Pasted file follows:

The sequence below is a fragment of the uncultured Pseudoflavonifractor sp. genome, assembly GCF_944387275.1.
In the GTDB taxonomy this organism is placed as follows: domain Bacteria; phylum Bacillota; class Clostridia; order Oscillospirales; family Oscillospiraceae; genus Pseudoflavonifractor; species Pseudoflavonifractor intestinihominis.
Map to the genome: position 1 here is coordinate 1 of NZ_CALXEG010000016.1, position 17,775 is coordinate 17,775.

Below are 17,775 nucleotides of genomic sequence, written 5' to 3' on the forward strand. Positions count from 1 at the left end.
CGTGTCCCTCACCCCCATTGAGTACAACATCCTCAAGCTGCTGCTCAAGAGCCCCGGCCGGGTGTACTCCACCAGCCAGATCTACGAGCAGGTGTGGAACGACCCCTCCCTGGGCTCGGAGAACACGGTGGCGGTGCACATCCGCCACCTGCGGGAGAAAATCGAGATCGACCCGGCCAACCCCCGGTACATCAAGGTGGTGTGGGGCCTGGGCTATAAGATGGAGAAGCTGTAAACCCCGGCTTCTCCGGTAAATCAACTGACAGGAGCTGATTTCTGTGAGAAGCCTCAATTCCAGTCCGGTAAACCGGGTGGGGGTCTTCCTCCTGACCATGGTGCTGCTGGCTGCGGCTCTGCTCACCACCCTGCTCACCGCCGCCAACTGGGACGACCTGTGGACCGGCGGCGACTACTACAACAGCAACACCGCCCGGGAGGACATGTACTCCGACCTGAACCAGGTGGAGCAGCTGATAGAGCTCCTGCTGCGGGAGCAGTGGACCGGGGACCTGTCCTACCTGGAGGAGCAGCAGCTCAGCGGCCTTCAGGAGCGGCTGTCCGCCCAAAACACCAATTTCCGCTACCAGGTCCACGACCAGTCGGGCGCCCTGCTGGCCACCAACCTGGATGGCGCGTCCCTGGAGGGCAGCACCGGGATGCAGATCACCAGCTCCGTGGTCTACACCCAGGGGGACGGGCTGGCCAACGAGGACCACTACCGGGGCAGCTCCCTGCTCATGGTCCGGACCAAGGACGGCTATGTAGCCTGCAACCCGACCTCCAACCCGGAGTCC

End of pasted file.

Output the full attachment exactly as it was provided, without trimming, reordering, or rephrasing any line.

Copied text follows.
The sequence below is a fragment of the uncultured Pseudoflavonifractor sp. genome, assembly GCF_944387275.1.
In the GTDB taxonomy this organism is placed as follows: domain Bacteria; phylum Bacillota; class Clostridia; order Oscillospirales; family Oscillospiraceae; genus Pseudoflavonifractor; species Pseudoflavonifractor intestinihominis.
Map to the genome: position 1 here is coordinate 1 of NZ_CALXEG010000016.1, position 17,775 is coordinate 17,775.

Below are 17,775 nucleotides of genomic sequence, written 5' to 3' on the forward strand. Positions count from 1 at the left end.
CGTGTCCCTCACCCCCATTGAGTACAACATCCTCAAGCTGCTGCTCAAGAGCCCCGGCCGGGTGTACTCCACCAGCCAGATCTACGAGCAGGTGTGGAACGACCCCTCCCTGGGCTCGGAGAACACGGTGGCGGTGCACATCCGCCACCTGCGGGAGAAAATCGAGATCGACCCGGCCAACCCCCGGTACATCAAGGTGGTGTGGGGCCTGGGCTATAAGATGGAGAAGCTGTAAACCCCGGCTTCTCCGGTAAATCAACTGACAGGAGCTGATTTCTGTGAGAAGCCTCAATTCCAGTCCGGTAAACCGGGTGGGGGTCTTCCTCCTGACCATGGTGCTGCTGGCTGCGGCTCTGCTCACCACCCTGCTCACCGCCGCCAACTGGGACGACCTGTGGACCGGCGGCGACTACTACAACAGCAACACCGCCCGGGAGGACATGTACTCCGACCTGAACCAGGTGGAGCAGCTGATAGAGCTCCTGCTGCGGGAGCAGTGGACCGGGGACCTGTCCTACCTGGAGGAGCAGCAGCTCAGCGGCCTTCAGGAGCGGCTGTCCGCCCAAAACACCAATTTCCGCTACCAGGTCCACGACCAGTCGGGCGCCCTGCTGGCCACCAACCTGGATGGCGCGTCCCTGGAGGGCAGCACCGGGATGCAGATCACCAGCTCCGTGGTCTACACCCAGGGGGACGGGCTGGCCAACGAGGACCACTACCGGGGCAGCTCCCTGCTCATGGTCCGGACCAAGGACGGCTATGTAGCCTGCAACCCGACCTCCAACCCGGAGTCC